If you are a parent, one of your primary jobs seems to be serving as a witness to the lives of your children. I’ve witnessed a lot. Although if you ask my youngest son, he will tell you I missed one preschool field trip to the apple orchard and ALL the other moms were there and he was completely and utterly alone. So-we both have to live with that failure.
So far, my children have participated in what feels like 1,000 school, church and extra curricular activities that include t-ball, soccer, football, dance, choir, scouting, orchestra, cross country, knowledge bowl, and a few others I have blocked from my mind.
A lot of it has been fun. Some of it has been not so fun. Some of it has been downright irritating. I’m not a great spectator because I lack a fiery competitive spirit and yet am sitting amongst the superfans. I don’t care who wins. I don’t get any great thrill when one team wins over the other or when one person beats out all the others. When I watch the Olympics, and I LOVE the Olympics, I fall in love with the personal back story of all the athletes. I will always root for the person with the toughest personal history every time. I will pray for the athlete with a compelling twist in their journey where they almost didn’t make it to compete after years of effort. I will root for the athlete who tells a story about how his mom drove him to practice for 15 years without complaint. (maybe I’m rooting for her) But I’m not a great spectator. My cheers are very vague, “Oh go YOU!”
Until I discovered my love of spectating at cross country meets.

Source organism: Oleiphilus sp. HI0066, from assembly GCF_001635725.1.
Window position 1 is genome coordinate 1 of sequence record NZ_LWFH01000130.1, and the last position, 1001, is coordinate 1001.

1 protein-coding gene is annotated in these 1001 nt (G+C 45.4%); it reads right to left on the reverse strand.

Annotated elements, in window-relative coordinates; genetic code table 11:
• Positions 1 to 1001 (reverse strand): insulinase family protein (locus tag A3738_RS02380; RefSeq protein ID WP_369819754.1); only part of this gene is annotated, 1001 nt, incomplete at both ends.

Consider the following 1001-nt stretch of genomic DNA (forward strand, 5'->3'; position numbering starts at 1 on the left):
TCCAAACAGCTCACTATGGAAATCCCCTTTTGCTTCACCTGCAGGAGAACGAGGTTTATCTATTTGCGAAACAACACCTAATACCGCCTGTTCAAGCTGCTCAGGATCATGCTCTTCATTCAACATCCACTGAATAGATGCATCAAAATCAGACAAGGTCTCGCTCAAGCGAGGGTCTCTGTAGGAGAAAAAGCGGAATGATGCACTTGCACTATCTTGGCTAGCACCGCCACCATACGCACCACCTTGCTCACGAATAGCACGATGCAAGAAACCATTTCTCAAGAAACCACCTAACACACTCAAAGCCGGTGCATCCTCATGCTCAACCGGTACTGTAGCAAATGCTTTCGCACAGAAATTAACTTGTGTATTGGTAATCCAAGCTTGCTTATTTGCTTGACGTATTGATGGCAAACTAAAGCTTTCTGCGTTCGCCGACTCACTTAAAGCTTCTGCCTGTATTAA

At most kid sporting events, you can hear spectators cheering/yelling at the kids, yelling at the coaches, yelling at each other. There is lots of yelling. More yelling than cheering sometimes. It took up all my yelling energy just to get everyone clean, packed, dressed, fed and in the car and at the destination on time. I suspect by the time we arrive at the event, I’m all done with yelling. It’s time for me to sit in my chair with an iced tea. But I can hear a lot of other parents that have plenty left in the tank to scream on the sidelines. Calling plays. Making position suggestions. Lamenting the amount of play time doled out to their kid. Complaining about the referees’ ability, a particular call, their age. Screaming at their own kid to PUSH themselves. Reminding their kid (loudly) that they will get ice or or $5 or other such incentives if they score. I heard a coach on an opposing soccer team tell his team, “Swarm them like angry bees. Swarm them!”
Dance is no better. Studio dance culminates with a recital. There is a quiet subversive chatter at those events. Kids didn’t get the part they wanted. Kids got put in the back that should have been in the front. Wrong kids featured. Kid with poor attendance got the lead. Music choice sucked. Recital is too long. Teacher wasn’t good so choreography is too hard/too easy/too jazzy/too old/too young/too much. (I should know the teacher critiques-I taught dance for years.) I love watching dance. But even I find it difficult to watch a 3 hour recital where I can see 2 minutes of my child after they have put in a year of instruction.
I watched competitive dance this year for the very first time. That’s a whole new world. It’s not your mother’s dance team. There are some phenomenal dancers on high school dance teams. Seven, eight, nine consecutive pirouettes. Please. I bow down to you. However, I sat next to a mom who clapped when a student on a different team fell down. Seriously. She clapped. She followed it up with verbally blasting her own daughter because she missed a turn. We can’t be friends now. Ever.